August 2013

Yachts & Yachting

95


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38FT BRUCE ROBERTS (STEEL) YACHT. Extensive inventory, professionally built and fitted out teak interior, dry stored. used for single handed and family sailing, perfect for a live aboard. Will sell to the highest bidder over the asking price. £20000 Tel 07714 179531 / (NORThWICh) VERTUE 216 CRUISING YACHT. 26ft long keel sailing yacht built in 1994. strip-planked wood and epoxy resin hull, 10hp Yanmar Engine, 2 sets of sails, roller furling genoa and storm jib. Rigging spec means that solo sailing is possible. In good condition however cosmetically requires some general maintenance, please contact for more information. £8950 Tel 07861 240171 / (hARTlEPOOl) 3 MAN DINGHY (HONDA). 2.4 metre Air V-Floor (model T24-1E) 2012 Never used (RRP £775). light,fast and stable inflatable. £450 Tel 07775 598031 / 01189 745138 (lYmINGTON) YACHTSHARE - SAILORS WANTED. Opportunity to join new 2 or 3 person yachtshare for sailboat up to 40ft at circa £20K per share. Call Bob to discuss. £20000 Tel 07976 775059 / (lYmINGTON) BARIENT 24-45 2 SPEED CHROME WINCH. Chrome on bronze 2 speed sheet winch. 2 available, never fitted. height = 170mm, base = 160mm, drum = 90mm weight = 15Ibs. £300 Tel 01489 575847 / (WARsAsh) BARIENT 27C 2 SPEED WINCH. Barient 27c 2 speed chrome sheet winch, 2 available, as new, never fitted!, height = 175mm, base = 180mm, drum = 95mm, weight = 24Ibs. . £400 Tel 01489 575847 / (WARsAsh) BARIENT 22-39 CHROME 2 SPEED WINCH. New, never fitted to yacht, height = 163mm base = 150mm drum dia = 86mm weight = 13lbs. £250 Tel 01489 575847 / (WARsAsh) JIB 632 - CHERISHED CAR NUMBER PLATE. JIB 632 cherished car number plate for sale. Priced to sell. usual retail price of this type of number £1300£1400. On transfer document ready for immediate sale. Private seller. £799 Tel 07968 939373 / (ANYWhERE) £122.50 GIFT VOUCHER FOR SCOTSAIL TRAINING (RYA SAILING & POWER COURSES) FOR £80. A gift voucher for the value of £122.50 which can be used towards all yachting and power boating courses / experiences from scotsail Training in largs, Ayrshire. Valid until the end of 2013. If you have any questions, please don’t hesitate to get in touch. £80 Tel 01828 670389 / (BuRRElTON, PERThshIRE) AH07 BOY NUMBER PLATE. Available immediately. £1500 Tel 07785 575100 / (ANYWhERE) BARIENT 24-45 2 SPEED CHROME SELF TAILING WINCH. New, never fitted!! height = 190mm Base dia = 165mm Drum dia = 87mm Weight = 18lbs line entry 80mm line 8mm - 14mm . £480 Tel 01489 575847 / (WARsAsh) TOP 541L CAR REGISTRATION. Rare sailing related plate. 1973. Never allocated. might suit Olympic sailor or victorious Admiral of the Fleet. £20000 Tel 07931 773378 / (BOuRNEmOuTh) POWERED HEADSAIL FURLER. For sale due to cancelled project Powered headsail Furler. Custom made by Bamar for below deck fitting. Everything required for push button reefing and furling, 24volt system. Designed for max 100m2 sail. New, never installed and still in original packing cases. Retail value over £16,000. £12000 Tel 07966 098312 / (lYmINGTON)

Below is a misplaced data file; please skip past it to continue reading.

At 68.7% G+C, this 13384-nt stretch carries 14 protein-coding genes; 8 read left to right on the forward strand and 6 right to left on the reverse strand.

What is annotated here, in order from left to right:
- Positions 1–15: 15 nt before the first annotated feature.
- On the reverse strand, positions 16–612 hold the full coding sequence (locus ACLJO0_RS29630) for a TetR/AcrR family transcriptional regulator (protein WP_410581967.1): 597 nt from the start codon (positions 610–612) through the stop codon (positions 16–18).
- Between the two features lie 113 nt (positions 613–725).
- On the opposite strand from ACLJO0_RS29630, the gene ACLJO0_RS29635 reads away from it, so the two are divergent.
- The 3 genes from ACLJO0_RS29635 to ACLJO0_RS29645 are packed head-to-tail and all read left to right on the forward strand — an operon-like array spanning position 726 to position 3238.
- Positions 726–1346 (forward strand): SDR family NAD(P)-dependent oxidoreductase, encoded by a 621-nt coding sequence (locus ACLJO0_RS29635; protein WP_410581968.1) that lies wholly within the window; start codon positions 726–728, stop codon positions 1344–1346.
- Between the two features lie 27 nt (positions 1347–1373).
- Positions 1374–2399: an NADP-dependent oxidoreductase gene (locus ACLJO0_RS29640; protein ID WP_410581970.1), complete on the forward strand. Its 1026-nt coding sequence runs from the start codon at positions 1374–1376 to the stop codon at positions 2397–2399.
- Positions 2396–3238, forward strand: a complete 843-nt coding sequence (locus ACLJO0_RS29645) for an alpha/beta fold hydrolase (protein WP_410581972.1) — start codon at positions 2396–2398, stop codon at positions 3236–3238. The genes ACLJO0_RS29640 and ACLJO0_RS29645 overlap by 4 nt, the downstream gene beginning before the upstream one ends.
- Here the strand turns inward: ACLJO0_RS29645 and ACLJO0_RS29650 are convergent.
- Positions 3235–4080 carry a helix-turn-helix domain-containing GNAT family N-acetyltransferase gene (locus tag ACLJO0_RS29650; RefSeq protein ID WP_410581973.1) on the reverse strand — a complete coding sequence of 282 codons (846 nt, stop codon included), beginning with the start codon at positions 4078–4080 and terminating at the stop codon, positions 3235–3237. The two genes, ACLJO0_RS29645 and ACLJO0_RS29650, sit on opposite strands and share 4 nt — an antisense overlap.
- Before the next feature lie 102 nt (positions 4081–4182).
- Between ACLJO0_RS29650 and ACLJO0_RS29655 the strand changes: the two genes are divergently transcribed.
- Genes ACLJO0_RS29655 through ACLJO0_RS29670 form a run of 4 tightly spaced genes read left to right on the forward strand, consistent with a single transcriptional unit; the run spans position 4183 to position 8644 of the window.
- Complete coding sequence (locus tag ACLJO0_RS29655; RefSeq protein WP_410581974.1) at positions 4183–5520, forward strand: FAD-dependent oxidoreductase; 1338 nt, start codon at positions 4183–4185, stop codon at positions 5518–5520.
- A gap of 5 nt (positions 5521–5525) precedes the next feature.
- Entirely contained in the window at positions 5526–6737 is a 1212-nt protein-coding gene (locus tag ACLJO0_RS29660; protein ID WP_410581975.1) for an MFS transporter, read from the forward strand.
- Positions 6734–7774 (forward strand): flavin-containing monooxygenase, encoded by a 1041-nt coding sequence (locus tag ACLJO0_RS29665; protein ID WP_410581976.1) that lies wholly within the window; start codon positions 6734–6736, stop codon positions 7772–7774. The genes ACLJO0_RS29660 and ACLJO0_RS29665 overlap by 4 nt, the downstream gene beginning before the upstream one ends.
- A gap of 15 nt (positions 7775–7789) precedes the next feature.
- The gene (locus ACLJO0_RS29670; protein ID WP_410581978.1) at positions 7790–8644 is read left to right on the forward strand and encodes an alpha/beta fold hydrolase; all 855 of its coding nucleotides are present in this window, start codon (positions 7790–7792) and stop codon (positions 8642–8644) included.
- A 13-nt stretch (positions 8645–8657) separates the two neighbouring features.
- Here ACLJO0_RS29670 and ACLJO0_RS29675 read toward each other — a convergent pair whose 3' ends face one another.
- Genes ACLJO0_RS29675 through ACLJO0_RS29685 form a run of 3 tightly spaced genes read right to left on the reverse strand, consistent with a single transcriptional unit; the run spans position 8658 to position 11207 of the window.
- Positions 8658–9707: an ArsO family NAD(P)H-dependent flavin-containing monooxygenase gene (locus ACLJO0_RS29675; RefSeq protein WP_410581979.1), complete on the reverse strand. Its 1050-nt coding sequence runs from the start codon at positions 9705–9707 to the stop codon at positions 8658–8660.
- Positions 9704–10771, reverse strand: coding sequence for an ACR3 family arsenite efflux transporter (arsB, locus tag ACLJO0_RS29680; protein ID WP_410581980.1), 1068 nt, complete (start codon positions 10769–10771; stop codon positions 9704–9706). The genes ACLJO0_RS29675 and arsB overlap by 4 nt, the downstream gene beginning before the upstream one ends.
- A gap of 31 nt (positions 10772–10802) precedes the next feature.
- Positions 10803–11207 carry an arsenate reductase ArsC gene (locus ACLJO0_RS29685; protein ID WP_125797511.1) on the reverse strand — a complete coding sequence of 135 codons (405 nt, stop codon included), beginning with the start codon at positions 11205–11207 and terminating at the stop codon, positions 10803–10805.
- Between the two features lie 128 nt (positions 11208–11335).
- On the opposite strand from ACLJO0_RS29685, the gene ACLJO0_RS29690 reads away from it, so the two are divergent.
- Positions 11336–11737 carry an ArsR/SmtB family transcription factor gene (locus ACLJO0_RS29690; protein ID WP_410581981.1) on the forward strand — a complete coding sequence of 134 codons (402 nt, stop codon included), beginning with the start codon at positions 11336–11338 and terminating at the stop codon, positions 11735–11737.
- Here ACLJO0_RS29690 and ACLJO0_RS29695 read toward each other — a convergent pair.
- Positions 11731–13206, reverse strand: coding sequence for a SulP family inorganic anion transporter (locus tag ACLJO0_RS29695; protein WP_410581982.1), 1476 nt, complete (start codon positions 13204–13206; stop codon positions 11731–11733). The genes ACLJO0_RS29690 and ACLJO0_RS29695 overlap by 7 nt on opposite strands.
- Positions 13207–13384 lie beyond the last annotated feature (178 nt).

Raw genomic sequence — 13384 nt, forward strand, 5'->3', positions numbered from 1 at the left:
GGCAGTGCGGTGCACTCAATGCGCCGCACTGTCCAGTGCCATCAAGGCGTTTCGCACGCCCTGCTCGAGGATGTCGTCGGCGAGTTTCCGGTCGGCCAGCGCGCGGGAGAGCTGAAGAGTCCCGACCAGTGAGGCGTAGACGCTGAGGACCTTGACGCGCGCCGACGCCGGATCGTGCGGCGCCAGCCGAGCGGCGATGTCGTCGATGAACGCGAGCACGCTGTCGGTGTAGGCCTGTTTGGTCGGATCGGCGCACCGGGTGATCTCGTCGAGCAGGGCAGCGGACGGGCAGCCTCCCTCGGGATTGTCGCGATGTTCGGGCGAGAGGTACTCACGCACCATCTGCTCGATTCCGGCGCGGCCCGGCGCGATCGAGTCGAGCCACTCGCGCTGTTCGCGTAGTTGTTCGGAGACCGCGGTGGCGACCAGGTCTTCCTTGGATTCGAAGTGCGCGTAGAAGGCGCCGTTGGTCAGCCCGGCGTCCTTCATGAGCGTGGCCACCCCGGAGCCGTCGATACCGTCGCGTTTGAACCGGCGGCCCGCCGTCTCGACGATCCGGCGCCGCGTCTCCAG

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easy to assemble with tools and instructions supplied

ALSO NOTE

our roadbases/trolleys are usually compatible with most other units, call for details.

SAILS ?

CLOTHING ?

TRIDENT UK

TRIDENT UK

TRIDENT UK

.com

CHANDLERY ? .com

BOATCOVERS ? .com

TRIDENT UK

.com

.com

TRIDENT UK

DELIVERED FLAT PACKED


9.52pm

time for us to take you home after a great day out Time is the most precious thing you have – especially when it’s completely your own. A Suzuki outboard helps you make the most of every moment, thanks to the hours and passion our engineers put into developing our world-leading technology. Because we get the same satisfaction from creating our outboards as you do from using them.

suzuki-marine.co.uk

Yachts and Yachting August 2013  

Yachts and Yachting August 2013